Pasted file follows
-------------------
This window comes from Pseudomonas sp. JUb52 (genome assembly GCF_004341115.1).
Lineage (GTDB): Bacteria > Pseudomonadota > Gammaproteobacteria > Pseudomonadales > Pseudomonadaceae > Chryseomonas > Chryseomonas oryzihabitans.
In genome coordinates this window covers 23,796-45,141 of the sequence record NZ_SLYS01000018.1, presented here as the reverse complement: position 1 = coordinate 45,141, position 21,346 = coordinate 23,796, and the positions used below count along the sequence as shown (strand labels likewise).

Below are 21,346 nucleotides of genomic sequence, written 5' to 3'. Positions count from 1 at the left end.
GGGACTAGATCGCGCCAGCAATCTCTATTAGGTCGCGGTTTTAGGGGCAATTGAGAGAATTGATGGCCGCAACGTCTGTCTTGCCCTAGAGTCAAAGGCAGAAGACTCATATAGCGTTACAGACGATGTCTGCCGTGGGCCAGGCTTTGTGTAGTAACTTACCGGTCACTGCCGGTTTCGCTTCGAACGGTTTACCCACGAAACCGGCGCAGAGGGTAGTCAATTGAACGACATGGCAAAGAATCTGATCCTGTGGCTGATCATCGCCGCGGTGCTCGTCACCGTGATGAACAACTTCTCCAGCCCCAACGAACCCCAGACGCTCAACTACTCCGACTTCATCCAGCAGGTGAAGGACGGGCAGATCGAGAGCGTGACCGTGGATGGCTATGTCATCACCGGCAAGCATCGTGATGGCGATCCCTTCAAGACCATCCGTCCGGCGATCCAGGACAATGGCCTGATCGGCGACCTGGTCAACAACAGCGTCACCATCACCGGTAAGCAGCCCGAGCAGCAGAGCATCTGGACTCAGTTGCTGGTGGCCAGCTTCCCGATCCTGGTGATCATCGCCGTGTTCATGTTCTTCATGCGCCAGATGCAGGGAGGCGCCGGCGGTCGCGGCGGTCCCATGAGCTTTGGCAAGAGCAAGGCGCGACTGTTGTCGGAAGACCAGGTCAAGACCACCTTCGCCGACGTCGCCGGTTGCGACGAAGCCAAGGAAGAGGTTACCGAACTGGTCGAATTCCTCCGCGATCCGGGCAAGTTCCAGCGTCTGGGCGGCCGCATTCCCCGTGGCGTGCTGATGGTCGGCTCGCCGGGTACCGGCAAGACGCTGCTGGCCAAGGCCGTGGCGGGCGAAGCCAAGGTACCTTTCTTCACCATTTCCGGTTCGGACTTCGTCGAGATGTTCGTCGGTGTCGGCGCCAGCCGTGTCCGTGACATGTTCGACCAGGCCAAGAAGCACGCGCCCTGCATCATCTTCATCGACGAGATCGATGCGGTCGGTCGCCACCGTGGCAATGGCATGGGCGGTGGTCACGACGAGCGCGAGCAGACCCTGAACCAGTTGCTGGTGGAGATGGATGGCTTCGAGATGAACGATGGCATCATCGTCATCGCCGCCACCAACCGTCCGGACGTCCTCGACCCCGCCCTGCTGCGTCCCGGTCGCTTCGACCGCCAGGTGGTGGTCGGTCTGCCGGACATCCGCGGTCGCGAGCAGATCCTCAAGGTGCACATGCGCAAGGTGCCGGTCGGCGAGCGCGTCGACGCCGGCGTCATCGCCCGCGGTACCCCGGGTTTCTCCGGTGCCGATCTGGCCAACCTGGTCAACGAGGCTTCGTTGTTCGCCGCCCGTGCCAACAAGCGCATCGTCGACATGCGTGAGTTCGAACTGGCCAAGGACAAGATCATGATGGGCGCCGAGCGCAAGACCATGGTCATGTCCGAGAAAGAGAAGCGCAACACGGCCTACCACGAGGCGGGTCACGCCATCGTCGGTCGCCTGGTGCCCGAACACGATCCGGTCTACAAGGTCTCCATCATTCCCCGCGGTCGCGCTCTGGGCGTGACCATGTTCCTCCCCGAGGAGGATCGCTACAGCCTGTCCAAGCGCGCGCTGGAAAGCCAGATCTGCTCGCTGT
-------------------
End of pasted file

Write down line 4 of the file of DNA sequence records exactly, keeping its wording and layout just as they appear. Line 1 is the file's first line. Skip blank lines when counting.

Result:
Below are 21,346 nucleotides of genomic sequence, written 5' to 3'. Positions count from 1 at the left end.